Working with HBO and major health organizations to address the national problem of obesity, NIH will be helping launch "The Weight of the Nation," a documentary series and public education initiative that spotlights the facts and myths of this urgent public health issue, showing how obesity affects the country’s health.
The project comprises four documentary films, an HBO Family series, 14 short films, a social media campaign, a book and a nationwide community-based outreach campaign. The films are produced by HBO Documentary Films and the Institute of Medicine, in association with NIH and the Centers for Disease Control, and in partnership with the Michael & Susan Dell Foundation and Kaiser Permanente.
“If we don’t succeed in turning this epidemic around, we are going to face, for the first time in our history, a situation where our children are going to live shorter lives than we do,” said NIH Director Dr. Francis S. Collins, who features prominently in the films, along with NIH investigators and grantees from NIDDK and other NIH components. Off-camera, the senior leadership group of the NIH Obesity Research Task Force – including NIDDK’s Drs. Susan Yanovski and Philip Smith – provided research expertise to the scientific content of the production.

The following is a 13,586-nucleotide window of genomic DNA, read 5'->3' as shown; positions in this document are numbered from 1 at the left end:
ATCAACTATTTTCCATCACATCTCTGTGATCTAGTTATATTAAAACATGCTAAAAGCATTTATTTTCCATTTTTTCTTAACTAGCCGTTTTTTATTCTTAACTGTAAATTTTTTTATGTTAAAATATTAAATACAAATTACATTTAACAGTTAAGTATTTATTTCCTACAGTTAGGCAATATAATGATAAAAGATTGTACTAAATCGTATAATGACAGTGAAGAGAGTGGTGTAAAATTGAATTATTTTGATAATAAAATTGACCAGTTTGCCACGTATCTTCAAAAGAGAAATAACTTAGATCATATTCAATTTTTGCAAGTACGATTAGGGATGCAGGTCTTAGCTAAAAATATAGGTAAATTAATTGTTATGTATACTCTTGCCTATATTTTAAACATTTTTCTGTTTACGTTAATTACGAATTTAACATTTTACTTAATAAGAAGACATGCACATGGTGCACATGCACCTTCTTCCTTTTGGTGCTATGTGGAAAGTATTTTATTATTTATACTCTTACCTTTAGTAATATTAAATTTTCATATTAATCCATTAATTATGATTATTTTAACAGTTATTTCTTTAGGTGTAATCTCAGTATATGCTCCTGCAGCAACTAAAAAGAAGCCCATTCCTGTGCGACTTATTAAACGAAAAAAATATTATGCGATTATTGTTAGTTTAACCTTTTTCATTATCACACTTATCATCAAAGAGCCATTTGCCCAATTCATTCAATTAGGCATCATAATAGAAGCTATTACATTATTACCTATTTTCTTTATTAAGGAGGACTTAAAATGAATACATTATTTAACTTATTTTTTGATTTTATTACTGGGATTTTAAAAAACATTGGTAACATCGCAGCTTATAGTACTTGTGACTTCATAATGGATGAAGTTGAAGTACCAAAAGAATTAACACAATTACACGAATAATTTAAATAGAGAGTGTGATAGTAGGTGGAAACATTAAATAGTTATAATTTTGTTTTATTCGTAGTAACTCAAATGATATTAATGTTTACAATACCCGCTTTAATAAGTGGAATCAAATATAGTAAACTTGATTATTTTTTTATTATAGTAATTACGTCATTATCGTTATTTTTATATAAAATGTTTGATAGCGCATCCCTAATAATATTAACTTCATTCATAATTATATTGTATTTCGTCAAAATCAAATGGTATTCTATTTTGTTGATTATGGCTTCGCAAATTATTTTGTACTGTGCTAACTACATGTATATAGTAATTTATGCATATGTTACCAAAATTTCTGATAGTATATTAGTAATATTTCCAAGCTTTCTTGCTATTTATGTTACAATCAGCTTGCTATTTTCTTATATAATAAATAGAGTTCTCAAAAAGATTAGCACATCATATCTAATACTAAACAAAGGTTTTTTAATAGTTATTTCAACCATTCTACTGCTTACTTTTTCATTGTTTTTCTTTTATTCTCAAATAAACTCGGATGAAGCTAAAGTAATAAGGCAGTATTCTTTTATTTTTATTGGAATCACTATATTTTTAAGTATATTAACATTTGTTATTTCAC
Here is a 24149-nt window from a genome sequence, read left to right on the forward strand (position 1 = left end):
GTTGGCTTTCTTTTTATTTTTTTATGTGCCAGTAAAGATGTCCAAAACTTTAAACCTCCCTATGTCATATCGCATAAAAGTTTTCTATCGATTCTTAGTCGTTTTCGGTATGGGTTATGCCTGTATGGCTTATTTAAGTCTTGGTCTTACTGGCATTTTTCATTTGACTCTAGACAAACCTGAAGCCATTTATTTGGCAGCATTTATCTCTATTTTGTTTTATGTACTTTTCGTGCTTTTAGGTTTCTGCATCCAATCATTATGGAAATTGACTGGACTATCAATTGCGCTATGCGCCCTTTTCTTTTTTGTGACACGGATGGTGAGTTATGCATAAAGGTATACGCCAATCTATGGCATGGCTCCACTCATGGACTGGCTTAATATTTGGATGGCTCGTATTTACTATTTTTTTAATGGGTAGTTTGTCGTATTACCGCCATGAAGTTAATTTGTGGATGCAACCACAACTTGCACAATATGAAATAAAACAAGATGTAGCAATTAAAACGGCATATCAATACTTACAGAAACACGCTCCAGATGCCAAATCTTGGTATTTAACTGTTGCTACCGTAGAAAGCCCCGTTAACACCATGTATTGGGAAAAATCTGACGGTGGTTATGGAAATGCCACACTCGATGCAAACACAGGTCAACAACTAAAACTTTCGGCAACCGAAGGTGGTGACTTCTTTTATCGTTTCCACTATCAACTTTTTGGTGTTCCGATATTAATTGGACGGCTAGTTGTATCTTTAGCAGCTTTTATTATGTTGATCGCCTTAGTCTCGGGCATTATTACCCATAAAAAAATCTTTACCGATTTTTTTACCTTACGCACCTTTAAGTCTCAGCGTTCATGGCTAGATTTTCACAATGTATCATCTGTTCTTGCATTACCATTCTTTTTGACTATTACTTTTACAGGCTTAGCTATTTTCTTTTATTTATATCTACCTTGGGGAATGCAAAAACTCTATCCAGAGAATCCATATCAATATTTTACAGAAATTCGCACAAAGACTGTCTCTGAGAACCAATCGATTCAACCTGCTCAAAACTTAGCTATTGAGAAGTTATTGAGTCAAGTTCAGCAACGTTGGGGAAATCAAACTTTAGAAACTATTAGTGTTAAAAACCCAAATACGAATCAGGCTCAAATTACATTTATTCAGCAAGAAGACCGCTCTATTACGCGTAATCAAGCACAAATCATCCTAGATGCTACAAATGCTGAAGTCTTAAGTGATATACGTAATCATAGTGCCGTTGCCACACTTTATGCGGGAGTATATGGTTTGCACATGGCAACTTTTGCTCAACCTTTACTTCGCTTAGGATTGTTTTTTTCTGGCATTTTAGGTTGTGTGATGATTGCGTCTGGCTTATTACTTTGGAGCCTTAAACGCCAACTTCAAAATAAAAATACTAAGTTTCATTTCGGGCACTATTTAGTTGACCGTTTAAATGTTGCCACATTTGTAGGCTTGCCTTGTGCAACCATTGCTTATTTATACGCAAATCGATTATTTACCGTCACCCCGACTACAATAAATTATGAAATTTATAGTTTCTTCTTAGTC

On May 14, two films will examine the scope of the obesity epidemic and its health consequences as well as discuss what science has shown about how to lose weight, maintain weight loss and prevent weight gain. On May 15, two films will examine the effect of obesity on the nation’s children and the major environmental forces behind the rise in obesity. On May 16, the first in a series of films called “The Weight of the Nation for Kids” will air on HBO Family. The films will stream on HBO.com for free and may be provided for free by some cable carriers.
To facilitate community action, kits will be distributed to several thousand community-based organizations working on obesity prevention in late April. The kits will include the series as well as discussion guides in English and Spanish.